Employees expect more than ever from their companies. So what kind of coverage should you offer? Between medical, dental, life insurance, worker’s compensation, disability insurance, the options seem endless.
The Affordable Care Act (ACA) requires that employers with 50 or more full-time workers offer health insurance—or face a stiff tax penalty. The “employer mandate” has made insurance a requirement, not a perk. Indeed, over 57 percent of all full time workers in the U.S. are offered employer-sponsored coverage.
To stay compliant and competitive, be sure your insurance covers the following:
Ancillary benefits are employee offerings that don’t fall under major medical coverage. That said, they can have a huge impact in making you a more competitive recruiter. In terms of priority, offering ancillary benefits fall somewhere after medical and dental. Here are some important ancillary benefits to put on your radar:
Not sure how your benefits stack up to the competition? Sometimes you just need to ask. Survey your employees annually to see how they feel about your current offerings and what they’d like to see next open enrollment. Below are the most popular offerings in the U.S.
It’s no surprise that employees rate cost as the most important factor when making benefits decisions. Offering competitive plans requires a balancing act between what employees want and what you can afford as an employer.
Whether or not you offer a more traditional group insurance plan, a high-deductible health plan, or another plan structure, there are many options available for helping ease the burden of cost on your employees. Plus, you can setup a benefits plan that is ultimately affordable for you. Here’s are the key issues you’ll need to be aware of.
Premiums are the portions that employers and employees pay, often monthly, for insurance costs. The lower the total premium, the less the employer pays monthly. Deductibles are the amounts employees are responsible to pay before their insurance company begins covering expenses. In layman’s terms, the higher the deductible, the more the employee pays—and the lower the cost for your business.
In most states, companies have to cover at least 50 percent of monthly premiums. This cost is called a minimum contribution or cost-sharing percentage. Those costs can add up! According to 2018 Mercer Data, small to mid-sized employers spent an average of $12,148 per employee on health benefits. Typically, the plan will cover employees and all of their family members as well.
Nationally, benefits plans are shifting towards high-deductible health plans (HDHPs), meaning lower premiums, higher deductibles, and more financial responsibility placed on individual employees. Over 80 percent of insured workers have policies that include a deductible. Still, going along with the high-deductible trend may not necessarily be the best strategy at your company. For one, high deductibles can encourage workers to skimp on care they need. What’s more, in hyper-competitive sectors like tech you may need to invest more in your plans to catch the eye of discerning talent. Generally speaking, the more competitive your industry, the more likely you are to pay higher premiums.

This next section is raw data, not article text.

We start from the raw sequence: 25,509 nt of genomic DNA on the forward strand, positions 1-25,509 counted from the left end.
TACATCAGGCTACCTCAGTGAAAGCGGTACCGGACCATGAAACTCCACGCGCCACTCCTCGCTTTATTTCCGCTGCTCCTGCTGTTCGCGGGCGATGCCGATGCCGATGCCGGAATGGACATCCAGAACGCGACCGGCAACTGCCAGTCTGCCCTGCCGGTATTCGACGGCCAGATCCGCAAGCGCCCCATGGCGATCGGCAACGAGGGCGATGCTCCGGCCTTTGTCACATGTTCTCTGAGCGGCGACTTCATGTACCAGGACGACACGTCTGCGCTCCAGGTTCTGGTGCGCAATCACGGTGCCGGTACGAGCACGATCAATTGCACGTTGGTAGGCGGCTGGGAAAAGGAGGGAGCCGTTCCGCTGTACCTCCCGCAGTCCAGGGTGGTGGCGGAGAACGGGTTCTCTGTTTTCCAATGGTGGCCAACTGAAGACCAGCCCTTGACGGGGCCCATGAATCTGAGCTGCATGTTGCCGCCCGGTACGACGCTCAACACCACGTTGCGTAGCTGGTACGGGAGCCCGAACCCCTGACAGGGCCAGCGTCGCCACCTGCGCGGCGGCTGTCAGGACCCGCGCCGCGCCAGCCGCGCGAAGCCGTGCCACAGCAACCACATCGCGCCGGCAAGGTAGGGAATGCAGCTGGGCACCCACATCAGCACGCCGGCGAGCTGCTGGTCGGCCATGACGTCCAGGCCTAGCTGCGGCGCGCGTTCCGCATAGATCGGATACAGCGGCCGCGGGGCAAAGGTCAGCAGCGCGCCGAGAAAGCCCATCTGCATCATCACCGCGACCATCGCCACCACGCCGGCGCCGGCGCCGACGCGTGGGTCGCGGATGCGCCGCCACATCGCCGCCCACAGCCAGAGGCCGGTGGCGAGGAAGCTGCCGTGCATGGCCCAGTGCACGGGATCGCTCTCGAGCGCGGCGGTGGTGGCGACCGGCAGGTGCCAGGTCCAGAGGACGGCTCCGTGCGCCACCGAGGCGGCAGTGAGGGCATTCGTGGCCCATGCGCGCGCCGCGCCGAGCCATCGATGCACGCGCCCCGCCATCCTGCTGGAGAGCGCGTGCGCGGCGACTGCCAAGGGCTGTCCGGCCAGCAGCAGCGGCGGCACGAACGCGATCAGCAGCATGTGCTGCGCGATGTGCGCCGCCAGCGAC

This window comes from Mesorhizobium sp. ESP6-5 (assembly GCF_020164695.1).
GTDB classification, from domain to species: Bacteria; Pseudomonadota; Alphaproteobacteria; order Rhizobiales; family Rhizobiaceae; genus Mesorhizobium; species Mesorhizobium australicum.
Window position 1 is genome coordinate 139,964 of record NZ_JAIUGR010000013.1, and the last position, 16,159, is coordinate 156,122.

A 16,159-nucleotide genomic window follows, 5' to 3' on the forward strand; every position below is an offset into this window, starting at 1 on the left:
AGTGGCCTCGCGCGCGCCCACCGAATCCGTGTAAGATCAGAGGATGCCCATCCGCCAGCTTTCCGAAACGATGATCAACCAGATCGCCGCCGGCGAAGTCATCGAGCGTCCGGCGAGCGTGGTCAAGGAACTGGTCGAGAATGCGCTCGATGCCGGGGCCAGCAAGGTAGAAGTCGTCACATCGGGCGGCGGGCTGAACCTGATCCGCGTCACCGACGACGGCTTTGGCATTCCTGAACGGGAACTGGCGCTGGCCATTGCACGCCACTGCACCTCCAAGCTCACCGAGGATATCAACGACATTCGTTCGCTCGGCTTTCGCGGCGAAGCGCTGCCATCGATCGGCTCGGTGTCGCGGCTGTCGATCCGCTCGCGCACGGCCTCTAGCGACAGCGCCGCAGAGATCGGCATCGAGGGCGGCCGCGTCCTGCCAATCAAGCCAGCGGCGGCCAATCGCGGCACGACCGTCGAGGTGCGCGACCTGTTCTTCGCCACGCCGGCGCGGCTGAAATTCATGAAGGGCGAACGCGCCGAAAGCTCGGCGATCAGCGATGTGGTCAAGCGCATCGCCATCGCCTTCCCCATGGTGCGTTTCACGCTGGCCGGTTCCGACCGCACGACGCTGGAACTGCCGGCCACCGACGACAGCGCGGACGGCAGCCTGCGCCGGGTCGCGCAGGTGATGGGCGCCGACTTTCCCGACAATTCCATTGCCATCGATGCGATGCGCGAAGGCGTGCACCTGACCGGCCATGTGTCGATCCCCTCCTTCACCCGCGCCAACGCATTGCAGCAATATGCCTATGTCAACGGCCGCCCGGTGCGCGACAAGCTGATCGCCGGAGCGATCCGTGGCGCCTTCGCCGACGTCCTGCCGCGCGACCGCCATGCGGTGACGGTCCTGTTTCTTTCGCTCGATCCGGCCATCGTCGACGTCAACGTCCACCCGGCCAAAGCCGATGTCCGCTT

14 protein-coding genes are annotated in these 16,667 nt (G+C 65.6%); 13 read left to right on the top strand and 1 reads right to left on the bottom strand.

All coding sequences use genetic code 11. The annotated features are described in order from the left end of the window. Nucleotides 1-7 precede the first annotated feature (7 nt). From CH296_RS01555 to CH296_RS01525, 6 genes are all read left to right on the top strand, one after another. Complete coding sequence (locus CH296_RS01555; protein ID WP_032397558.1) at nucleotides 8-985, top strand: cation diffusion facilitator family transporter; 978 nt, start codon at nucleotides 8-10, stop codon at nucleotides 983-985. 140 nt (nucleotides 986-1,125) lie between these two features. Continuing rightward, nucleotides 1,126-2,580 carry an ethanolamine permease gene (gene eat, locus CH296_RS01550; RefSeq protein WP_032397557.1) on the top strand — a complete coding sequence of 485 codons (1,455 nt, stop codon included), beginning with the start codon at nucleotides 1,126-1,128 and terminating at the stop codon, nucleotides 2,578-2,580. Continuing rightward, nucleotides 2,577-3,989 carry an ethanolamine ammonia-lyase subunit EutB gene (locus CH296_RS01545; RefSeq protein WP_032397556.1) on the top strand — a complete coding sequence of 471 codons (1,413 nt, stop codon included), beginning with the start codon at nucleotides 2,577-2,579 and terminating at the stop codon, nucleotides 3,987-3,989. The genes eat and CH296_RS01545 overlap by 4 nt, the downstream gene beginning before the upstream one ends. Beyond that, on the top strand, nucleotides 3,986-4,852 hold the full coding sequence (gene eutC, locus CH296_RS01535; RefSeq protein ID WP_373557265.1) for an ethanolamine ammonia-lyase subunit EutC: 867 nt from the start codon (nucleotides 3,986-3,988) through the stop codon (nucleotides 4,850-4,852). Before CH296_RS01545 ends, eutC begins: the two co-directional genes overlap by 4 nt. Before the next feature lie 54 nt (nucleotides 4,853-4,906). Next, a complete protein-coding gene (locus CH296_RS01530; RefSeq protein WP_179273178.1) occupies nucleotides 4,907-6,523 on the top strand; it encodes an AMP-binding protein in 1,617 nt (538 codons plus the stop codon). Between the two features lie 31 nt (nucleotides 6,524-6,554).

If you decide to implement an HDHP, there are ways to lessen the burden on employees. A popular strategy is to offer health savings accounts (HSAs).
An HSA is a medical savings account, owned by the employee, that is exempt from federal taxes. Both employees and employers can contribute to an HSA. As of 2020, the annual limitation on contributions for someone with self-only coverage with a high-deductible health plan is $3,550. For family coverage, the limit is $7,100.
Companies are also pairing HSAs with other options. A health reimbursement account (HRA) is an employer-funded health benefit plan. An employer sets an amount to contribute to the account, but only after the employee has an approved medical expense. If an employee leaves the company, he or she cannot take HRA funds with them.
A flexible spending account (FSA) is another popular, tax-advantaged financial account. The employee sets aside a portion of their paycheck to go into the account to be put towards qualified medical expenses. FSAs are not exclusive to high-deductible health plans—funds can often be used for other benefits like dependent care. As of 2018, the maximum employees could contribute to one is $2,750.
Finally, in an effort to make budgeting for group health insurance plans easier, employers may turn to defined contributions. In this case, employees are supplied with a set amount by the employer to put towards the cost of his or her care. Contributions go toward employee premiums and may be presented as a lump sum or monthly contribution.
In this approach, employees may be left to find their own health care on online marketplaces or a private exchange. While employees may appreciate the added flexibility and freedom of choice, they’ll need more support in making their plan decisions. Given this, switching to defined contributions may or may not be worth the cost savings. Be sure to consult with your broker to learn more about this model.
Employees today, particularly those at fast-growing or midsize companies, expect a modern benefits enrollment experience. Intuitive, modern technology is critical in fulfilling that expectation. In other words, the tools you use to administer your benefits are almost as important as the plans themselves.
Whatever technology you use, make sure that it’s easy to use for both employees and HR managers. The best software guides employees through their options with contextual help, all without relying on hard-to-understand benefits jargon. Last but not least, your technology should be self-service—empowering individuals to view or change benefits on their own, freeing up HR’s time (and email inbox.)
Because employee benefits are largely paid for through payroll deductions, consider a more integrated software to eliminate the need for dual entry. When it comes to something as sensitive as healthcare, a mis-entered number or miscommunication between systems can cause serious problems. If you can’t switch systems just yet, at the very least consult with both your benefits and payroll vendors to confirm that their technologies are compatible.
Whatever you settle on for benefits technology, keep in mind that your broker should have ready ready access to the platform as well. This provides them with deeper insights into your employee demographics and enrollment preferences, meaning you can more effectively measure future needs ahead of your next open enrollment.